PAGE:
'I started a shoe exchange for amputees like me who only have one foot'

A woman who had her right foot amputated has set up a group so thousands of other amputees can swap the odd shoes they don’t need.

Jo O’Callaghan came up with the idea after realising she had a wardrobe filled with right shoes and boots that were not of any use to her.

The 49-year-old lives with complex regional pain syndrome and allodynia (nerve pain) – which meant, for years, wearing a shoe on her right foot was agony.

Jo first noticed a problem when she woke up with a numbness down her right side in 2001, when her son George, now 22, was just six months old.

This pain progressed and moved all around her body, causing her right hand to ball up into an unmovable fist.

It took 10 years for Jo to get the diagnosis of complex regional pain syndrome (CRPS).

Jo, from Tenterden, Kent, said: ‘It was a relief to get a name for it.

‘People thought I was making it up.’

But the pain in her right foot got worse and caused it to stick out at a right angle. She soon had to use crutches to walk and a wheelchair to get around.

Eventually, Jo made the tough decision to have her right foot amputated, in November 2019.

‘I hated my foot,’ Jo added.

‘I thought about amputation for a while but my husband, Nick, 60, wasn’t sure.

‘But while we were on holiday over Christmas in 2018, he told me to do it when he could see just how much pain I was in.

‘The pain was unbearable and it as like a lump of meat.

‘Of course, there was some adjustment to having no right foot, but I didn’t have any shock that it wasn’t there.’

While Jo still experiences pain, her quality of life has now considerably improved.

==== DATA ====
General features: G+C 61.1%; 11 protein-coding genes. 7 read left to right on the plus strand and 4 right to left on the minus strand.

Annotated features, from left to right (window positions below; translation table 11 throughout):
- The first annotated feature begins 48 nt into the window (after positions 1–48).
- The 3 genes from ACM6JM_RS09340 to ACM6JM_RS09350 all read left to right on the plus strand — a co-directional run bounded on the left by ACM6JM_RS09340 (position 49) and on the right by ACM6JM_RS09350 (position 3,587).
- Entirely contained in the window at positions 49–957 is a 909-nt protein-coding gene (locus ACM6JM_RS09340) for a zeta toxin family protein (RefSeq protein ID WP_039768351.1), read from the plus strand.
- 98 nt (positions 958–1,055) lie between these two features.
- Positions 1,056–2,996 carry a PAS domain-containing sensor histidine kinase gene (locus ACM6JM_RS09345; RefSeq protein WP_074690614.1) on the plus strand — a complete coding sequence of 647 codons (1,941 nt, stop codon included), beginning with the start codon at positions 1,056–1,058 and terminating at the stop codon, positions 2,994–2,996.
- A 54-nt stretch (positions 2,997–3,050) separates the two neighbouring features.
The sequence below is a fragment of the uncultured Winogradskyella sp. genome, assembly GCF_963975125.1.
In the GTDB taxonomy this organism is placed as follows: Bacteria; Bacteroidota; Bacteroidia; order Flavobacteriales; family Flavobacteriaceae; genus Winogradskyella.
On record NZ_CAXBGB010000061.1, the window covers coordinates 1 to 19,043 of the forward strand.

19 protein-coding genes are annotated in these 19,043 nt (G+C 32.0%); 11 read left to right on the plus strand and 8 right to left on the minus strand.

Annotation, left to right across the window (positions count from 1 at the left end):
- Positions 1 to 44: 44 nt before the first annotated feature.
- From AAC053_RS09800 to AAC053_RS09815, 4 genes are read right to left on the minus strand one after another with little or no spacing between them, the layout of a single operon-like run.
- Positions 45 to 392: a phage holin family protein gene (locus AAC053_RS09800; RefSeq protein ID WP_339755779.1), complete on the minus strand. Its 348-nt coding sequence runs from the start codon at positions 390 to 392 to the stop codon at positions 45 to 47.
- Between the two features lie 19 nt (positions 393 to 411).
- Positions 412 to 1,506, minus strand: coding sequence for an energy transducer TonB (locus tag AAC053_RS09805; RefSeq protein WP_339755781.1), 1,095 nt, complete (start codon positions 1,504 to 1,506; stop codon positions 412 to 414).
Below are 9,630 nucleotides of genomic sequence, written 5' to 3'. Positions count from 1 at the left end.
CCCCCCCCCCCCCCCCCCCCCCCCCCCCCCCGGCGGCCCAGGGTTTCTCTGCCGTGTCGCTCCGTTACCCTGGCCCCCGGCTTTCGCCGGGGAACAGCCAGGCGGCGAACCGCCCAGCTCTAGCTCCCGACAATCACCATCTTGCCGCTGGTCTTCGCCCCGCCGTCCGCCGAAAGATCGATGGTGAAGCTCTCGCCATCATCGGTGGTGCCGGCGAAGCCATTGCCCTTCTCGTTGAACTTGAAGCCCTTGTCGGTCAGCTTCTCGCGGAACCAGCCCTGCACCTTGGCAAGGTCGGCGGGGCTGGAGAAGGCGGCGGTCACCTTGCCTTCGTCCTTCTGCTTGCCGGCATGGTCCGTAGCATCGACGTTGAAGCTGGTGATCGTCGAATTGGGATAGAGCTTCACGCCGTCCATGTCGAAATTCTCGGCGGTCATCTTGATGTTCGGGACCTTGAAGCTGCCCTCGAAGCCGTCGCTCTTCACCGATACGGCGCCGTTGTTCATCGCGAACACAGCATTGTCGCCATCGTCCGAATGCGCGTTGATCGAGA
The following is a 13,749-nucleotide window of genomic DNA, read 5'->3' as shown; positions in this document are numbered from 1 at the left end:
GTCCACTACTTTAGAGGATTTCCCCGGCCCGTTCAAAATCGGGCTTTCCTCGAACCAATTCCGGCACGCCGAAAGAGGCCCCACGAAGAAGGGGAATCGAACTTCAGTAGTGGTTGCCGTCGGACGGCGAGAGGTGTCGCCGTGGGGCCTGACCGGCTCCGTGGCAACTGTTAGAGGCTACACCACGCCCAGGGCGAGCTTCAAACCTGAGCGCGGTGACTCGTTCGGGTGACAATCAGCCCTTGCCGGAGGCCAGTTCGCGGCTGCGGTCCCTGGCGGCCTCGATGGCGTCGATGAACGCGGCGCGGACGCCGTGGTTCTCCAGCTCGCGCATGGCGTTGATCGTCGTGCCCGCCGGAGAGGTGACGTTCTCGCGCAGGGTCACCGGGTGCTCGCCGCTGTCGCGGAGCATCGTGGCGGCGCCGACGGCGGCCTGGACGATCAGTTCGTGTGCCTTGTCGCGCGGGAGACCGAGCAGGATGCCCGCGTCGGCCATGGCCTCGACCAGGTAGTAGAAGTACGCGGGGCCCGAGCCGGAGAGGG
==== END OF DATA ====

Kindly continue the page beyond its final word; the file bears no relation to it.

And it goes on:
However, following the operation, the 49-year-old noticed she was left with right shoes that she didn’t need – and realised other amptutees must experience the same problem.

That’s when she launched a Facebook group called Jo’s Odd Shoes – to rehome her spare shoes.

Now it’s grown to a network of 3,500 people who only wear one shoe, or odd shoes, due to illness of amputation.

Users post photos of unwanted shoes, which are then snapped up or swapped with others who have the opposite remaining foot.

More than 3,500 swaps have taken place in the last year.

Jo said: ‘Everyone deserves to wear a shoe. It’s part of an outfit and we feel naked without it.

‘I remember looking at this pile of odd shoes and thought it was so silly that I had them all.

‘I couldn’t exactly take them to a charity shop as they weren’t a pair. So, I set up the page and it took off.

‘There’s a man in the group who hasn’t worn a shoe in years because he didn’t see the point in buying a pair.

‘Now he gets loads of odd ones off us and his grandchildren call him trendy.

‘Doing this gives me something to get up for every day – even when I’m in pain.’

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